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Waterfronts: To preserve traditions, communities embrace diverse uses

By Jason Lesley
COASTAL OBSERVER

South Carolina’s mill villages died. Researchers are hoping its working waterfronts won’t.

Working waterfronts, said Clemson professor Bill Norman Monday during a forum in Murrells Inlet, are part of the “authentic experience” that tourists are seeking. That includes seafood right off the boat that is served in Murrells Inlet’s restaurants.

Mill villages are far different from working waterfronts, said Joey Holleman, editor of the S.C. Sea Grant Consortium’s magazine Coastal Heritage. Residents of mill villages were given everything by their employers. They didn’t have the tools to save their neighborhood when the mills closed. “They didn’t have that passion,” Holleman said. “People on working waterfronts have always been self-supportive. There’s a whole lot more hope to save these places. They have all these go-getters, people who understand how to run a business and ask government for the right things. People love their waterfronts. About 60 years ago, you couldn’t say that. Waterfronts were dirty, nasty places. Everybody I talked to want to see these fishing villages survive. They may have different ideas of how to do it, but they are passionate about the survival.”

Murrells Inlet is one of five South Carolina working waterfronts studied by representatives from the South Carolina Sea Grant Consortium, Clemson University and the College of Charleston. They sought public input on topics like tourism, population growth and climate change. In addition to Murrells Inlet, the study included Georgetown, McClellanville, Shem Creek and Port Royal.

“There were no consistent findings in the different areas we studied, and there are no one-size-fits-all solutions,” Norman said. “All of the areas have expanded from the traditional definition of a working waterfront. These areas can possibly learn from each other to solve their problems.”

He said Murrells Inlet has an identity issue, struggling to rectify the busy restaurants along the Marsh Walk, recreational fishing, watercraft rentals and commercial fishing. Unique to the inlet are oyster beds and estuaries. “The Marsh Walk attracts different people,” Norman said. “What’s a balance that works for you?”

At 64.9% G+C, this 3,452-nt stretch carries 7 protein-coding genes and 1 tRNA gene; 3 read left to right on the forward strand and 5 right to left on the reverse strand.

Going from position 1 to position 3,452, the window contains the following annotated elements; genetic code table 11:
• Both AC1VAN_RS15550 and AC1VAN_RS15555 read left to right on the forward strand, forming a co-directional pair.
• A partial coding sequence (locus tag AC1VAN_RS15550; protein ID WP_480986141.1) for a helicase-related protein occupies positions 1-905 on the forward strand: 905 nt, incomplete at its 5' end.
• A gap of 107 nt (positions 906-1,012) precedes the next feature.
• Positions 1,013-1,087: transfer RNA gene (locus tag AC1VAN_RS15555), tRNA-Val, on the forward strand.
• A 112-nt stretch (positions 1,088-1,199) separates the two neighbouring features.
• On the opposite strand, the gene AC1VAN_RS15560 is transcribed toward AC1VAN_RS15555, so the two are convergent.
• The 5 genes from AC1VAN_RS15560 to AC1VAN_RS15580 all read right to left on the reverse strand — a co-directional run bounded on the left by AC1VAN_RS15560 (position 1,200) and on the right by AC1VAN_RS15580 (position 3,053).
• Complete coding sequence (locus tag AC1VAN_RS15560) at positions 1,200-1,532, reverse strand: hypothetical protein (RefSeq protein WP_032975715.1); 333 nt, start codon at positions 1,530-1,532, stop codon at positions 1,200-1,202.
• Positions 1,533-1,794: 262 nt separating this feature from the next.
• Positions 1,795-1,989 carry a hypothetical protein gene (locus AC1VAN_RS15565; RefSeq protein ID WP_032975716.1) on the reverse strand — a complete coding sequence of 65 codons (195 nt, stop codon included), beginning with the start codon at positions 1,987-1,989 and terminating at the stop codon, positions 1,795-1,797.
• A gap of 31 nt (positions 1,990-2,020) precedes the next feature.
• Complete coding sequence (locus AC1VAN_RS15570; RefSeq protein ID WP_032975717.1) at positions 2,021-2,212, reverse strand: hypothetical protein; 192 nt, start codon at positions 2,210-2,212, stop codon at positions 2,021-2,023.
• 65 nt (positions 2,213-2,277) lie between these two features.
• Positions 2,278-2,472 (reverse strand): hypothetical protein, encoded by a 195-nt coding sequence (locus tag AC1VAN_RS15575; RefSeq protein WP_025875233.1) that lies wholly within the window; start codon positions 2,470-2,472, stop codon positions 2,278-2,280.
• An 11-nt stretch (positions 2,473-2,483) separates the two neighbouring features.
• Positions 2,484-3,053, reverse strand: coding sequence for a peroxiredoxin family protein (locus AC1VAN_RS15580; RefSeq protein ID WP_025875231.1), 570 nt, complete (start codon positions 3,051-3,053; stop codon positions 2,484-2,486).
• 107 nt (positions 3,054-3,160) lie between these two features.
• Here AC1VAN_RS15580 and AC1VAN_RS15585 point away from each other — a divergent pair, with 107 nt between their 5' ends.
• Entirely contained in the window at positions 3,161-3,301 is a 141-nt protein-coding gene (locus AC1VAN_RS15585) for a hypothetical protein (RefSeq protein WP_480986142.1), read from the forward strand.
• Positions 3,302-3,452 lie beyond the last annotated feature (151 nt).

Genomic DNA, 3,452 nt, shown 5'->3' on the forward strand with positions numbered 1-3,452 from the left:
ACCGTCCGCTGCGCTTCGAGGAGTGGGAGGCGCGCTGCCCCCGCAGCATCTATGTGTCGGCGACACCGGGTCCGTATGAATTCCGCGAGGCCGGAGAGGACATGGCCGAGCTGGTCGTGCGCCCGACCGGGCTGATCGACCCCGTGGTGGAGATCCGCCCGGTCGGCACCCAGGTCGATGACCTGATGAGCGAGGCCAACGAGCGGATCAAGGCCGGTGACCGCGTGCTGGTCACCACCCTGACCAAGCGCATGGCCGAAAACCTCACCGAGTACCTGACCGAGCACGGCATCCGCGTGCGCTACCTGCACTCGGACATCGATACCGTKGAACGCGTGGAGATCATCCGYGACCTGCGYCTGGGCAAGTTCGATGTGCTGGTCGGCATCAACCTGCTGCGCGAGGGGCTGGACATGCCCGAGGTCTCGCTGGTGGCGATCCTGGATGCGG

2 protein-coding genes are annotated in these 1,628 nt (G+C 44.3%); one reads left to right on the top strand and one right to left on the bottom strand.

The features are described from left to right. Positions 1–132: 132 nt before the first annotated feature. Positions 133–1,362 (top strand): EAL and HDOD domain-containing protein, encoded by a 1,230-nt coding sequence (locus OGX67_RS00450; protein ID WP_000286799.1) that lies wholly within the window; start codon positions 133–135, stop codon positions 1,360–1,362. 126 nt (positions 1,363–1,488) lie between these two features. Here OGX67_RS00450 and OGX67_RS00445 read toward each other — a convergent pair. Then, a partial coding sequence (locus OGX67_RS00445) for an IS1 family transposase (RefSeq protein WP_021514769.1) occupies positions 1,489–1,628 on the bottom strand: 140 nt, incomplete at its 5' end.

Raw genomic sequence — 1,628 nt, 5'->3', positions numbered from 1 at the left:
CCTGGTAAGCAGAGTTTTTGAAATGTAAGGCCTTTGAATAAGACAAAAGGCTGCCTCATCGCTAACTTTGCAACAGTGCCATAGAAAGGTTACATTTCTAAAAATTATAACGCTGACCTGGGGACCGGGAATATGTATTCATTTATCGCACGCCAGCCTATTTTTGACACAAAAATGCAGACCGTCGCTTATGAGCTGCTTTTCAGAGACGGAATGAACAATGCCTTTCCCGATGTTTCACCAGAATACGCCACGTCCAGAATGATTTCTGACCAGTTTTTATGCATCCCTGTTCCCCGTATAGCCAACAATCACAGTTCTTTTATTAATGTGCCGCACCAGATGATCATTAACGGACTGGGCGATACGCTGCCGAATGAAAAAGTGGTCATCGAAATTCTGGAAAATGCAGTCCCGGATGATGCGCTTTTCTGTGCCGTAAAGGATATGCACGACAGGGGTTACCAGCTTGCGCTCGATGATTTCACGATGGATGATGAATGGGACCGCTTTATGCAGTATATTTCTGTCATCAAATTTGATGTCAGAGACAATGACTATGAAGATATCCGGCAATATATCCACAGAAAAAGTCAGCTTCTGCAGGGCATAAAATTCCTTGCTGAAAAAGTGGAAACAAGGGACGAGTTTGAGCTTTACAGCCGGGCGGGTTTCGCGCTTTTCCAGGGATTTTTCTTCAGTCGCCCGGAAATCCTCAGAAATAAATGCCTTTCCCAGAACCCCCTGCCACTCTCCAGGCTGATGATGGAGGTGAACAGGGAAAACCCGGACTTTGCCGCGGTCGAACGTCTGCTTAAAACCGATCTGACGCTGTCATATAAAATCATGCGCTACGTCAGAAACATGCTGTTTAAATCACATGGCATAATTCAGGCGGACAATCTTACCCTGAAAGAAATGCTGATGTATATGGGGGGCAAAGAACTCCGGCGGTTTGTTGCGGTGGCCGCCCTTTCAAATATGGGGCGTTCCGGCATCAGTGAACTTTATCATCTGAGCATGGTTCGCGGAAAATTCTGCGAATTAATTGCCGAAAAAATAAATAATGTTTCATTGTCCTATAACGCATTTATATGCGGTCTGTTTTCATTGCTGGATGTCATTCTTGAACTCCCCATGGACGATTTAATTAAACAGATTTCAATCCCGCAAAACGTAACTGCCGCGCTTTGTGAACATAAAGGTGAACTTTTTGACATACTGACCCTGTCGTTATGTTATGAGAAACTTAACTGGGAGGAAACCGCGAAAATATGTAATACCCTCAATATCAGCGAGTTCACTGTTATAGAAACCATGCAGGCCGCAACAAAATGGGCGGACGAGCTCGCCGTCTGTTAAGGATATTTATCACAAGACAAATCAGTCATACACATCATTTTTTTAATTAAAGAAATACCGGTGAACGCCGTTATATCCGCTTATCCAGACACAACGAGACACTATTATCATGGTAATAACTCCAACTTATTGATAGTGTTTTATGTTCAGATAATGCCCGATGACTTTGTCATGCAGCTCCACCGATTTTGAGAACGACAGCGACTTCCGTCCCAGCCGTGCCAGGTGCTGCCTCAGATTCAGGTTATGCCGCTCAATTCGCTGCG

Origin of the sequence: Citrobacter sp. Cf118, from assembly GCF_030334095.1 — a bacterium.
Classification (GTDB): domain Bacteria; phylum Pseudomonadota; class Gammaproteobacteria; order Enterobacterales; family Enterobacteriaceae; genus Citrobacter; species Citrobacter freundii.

Holleman said Murrells Inlet reminds him of Shem Creek 20 years ago. Summer tourists put stress on Murrells Inlet because of parking and pedestrian traffic on Highway 17. Most commercial fishing docks have been pushed away from the Marsh Walk. It’s a matter of sharing space, Norman said. If Murrells Inlet has an identity issue, Georgetown is ripe for change, researchers said.

Georgetown Mayor Jack Scoville said there is a buyer ready to purchase the steel mill and the adjacent State Ports Authority property and implement the mixed-use redevelopment plan contained in a study by the Urban Land Institute. The state agency is willing to sell, but neither local nor state officials have heard from the mill owner, ArcelorMittal.

Last June, there was a conference call with the firm’s real estate division. “It was a good hour-long conversation,” Scoville said. “Since that meeting, we’ve heard nothing.”

The city has begun the process to change the industrial zoning for the mill site, but the mill could still reopen as an existing use, he said. That possibility, driven by President Donald Trump’s call to return manufacturing to the U.S., concerns city residents. “Everybody needs to be getting this message: Georgetown has had enough with pollution,” Jeepy Ford said. What the site needs is a new owner, said Tony Jordan.

The city plans a series of meetings in March to get input from residents on the Urban Land Institute plan, Administrator Paul Gardner said.

One component of the plan is a commercial fishing dock, something that ties in with the Sea Grant research about the place of traditional activities along the waterfront. While there is conflict between commercial and recreational boat traffic on Shem Creek in Mount Pleasant, that could be to Georgetown’s advantage. “Those guys sound like they may be looking for another home port,” Scoville said.

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